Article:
Autumn is a great time for making outdoor memories with your spouse, your kids, your parents, a friend or by yourself.
One of my autumn memories is a special time in a special place when the colors of autumn were like a painter’s palette gone wild with crimson, orange and hickory gold. Cedars and pines added their shades of green to the picture.
The colors enveloped my wife as she sit on a rock, reading a book, and I stood alone in a stream, having just released the biggest trout I had ever caught in my life.
There is a memory of the crisp smells of autumn teasing my nostrils along with gun oil, decaying leaves and the doggy smell of my friend’s Labrador. Then we heard them, the mournful sound of Canada geese as they passed overhead in their V-formation heading south.
There’s the memory of my son and I taking my grandson on his first squirrel hunting trip. His little legs had a hard time keeping up, so Papaw and Dad took turns carrying him on our backs as we walked through the autumn woods.
I had no idea so many questions could come out of a 5-year old. Why do leaves change color? Does a squirrel go to heaven? Can we go again? Now he’s 20 and a sophomore in college.
Then there was the autumn day in my tree stand, and the woods were alive with color. Suddenly, snowflakes the size of half-dollars began floating down around me. It was one of the most beautiful sights I have ever seen as the white of the snow mixed with the colors of autumn leaves.
As if that wasn’t enough to make a good memory, I looked to my left and there, standing between two cedar trees just out of bow range, was a huge buck. I’m not sure I’ve seen a bigger one since. He stood there for a while and watched the snowflakes with me and then turned and disappeared. That was over 45 years ago, and I’ve never forgotten that memory from that special autumn day.
Those are just a few of the many autumn memories I have, and I hope there are many more to come.
Get out in the great outdoors, and go make a memory!
“In every walk with nature, one receives far more than he seeks.” – John Muir
NATIVE AMERICAN HUNTING TIP
Native Americans are pretty good hunters, and they usually hunt with the sun behind them, hunt upwind or crosswind and use shadows and natural cover to disappear while they search for deer – and so should you.
Water is often at its clearest during the autumn season, so you need to stress realism in your lures. Bass are more mobile now than at any time of year and as they cruise for forage, they look for positive visual cues that signal living prey.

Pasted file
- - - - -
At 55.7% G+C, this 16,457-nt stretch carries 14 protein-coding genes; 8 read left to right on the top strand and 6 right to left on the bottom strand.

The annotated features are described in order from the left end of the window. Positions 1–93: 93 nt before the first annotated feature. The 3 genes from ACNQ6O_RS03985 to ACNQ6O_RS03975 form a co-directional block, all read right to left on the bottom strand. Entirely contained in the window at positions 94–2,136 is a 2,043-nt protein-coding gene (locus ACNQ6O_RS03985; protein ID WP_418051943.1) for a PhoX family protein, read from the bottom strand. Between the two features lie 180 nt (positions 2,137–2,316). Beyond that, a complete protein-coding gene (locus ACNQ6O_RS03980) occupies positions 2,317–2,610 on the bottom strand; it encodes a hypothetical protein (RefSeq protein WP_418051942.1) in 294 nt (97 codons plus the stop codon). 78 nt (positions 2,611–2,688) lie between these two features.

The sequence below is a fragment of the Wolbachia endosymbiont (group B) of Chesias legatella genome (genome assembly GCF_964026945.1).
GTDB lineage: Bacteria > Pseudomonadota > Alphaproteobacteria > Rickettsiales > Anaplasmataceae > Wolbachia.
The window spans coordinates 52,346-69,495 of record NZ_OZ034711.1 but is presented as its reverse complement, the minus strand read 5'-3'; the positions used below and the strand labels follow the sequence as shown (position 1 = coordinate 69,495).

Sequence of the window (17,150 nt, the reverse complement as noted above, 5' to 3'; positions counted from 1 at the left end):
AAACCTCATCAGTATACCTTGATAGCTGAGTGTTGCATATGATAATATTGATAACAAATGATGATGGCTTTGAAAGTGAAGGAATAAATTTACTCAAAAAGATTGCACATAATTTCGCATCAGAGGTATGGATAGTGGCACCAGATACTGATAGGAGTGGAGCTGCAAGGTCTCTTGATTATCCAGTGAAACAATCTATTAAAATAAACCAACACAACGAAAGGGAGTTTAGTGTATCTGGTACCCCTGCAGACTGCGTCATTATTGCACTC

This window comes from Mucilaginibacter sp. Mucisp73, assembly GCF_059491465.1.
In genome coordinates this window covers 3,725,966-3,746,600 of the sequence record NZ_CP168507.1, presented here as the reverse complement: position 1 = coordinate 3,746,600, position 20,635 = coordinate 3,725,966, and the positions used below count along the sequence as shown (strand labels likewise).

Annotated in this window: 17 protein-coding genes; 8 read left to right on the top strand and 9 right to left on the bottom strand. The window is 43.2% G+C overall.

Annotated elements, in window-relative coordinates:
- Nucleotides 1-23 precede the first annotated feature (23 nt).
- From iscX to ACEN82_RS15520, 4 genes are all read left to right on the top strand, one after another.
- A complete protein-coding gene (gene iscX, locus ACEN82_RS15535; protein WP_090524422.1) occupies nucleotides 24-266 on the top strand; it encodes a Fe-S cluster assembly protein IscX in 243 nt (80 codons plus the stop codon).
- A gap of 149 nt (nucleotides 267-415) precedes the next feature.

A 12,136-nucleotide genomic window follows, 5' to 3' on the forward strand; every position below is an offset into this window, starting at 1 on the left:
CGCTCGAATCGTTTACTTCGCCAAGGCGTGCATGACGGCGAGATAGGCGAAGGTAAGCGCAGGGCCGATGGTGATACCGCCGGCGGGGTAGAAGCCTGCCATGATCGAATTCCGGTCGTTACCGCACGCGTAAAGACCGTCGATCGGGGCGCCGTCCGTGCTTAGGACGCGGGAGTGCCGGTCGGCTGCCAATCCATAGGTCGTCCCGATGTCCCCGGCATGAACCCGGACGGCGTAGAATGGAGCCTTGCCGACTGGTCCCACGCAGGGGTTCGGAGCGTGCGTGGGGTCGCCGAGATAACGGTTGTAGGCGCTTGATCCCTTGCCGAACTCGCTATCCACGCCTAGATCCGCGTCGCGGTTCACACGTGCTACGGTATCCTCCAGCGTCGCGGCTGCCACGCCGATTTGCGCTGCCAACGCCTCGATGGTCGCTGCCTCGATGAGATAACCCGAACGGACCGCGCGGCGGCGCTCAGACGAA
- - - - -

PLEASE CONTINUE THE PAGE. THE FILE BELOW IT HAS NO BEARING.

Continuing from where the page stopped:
GREAT TIME FOR CAMPING
Don’t put your camping gear away just because it’s fall. When the leaves change color, all the crowds leave and having fewer people means that perfect campsite is going to be easier to find. Most of the bugs are gone, too, and the temperature is much more tolerable than in summer.
BLINDED BY LOVE
Find a group of does during early to late November and stay with them. There is no need to try to find the bucks. I guarantee, if you know where the does are, they will come into two days of heat sometime during that period, and bucks will show up because they only have one thing on their mind during that time, and that’s S-E-X!
HUNTING IN FOG
Ducks and geese won’t move in heavy fog, but they will fly in light fog. With the limited visibility, they become very vulnerable to calling.
Don’t let peer pressure keep you from hunting does. It is important to the overall success of all deer hunting. Wildlife managers have proven time and again the importance of taking does as well as bucks.
THINK ABOUT IT
How much better would the world be if everyone could experience the things we do as people who love the outdoors?
NOW YOU KNOW
Research has shown that whitetails actually make up to 400 different vocalizations. Most of the vocalizations they make are so soft that only skilled observers can recognize them. In fact, they are sometimes mistaken for insects buzzing and other background noises.
And now you know what you might not have known.
A GREAT QUOTE
“A hunt based only on the trophies taken falls far short of what the ultimate goal should be.” – Fred Bear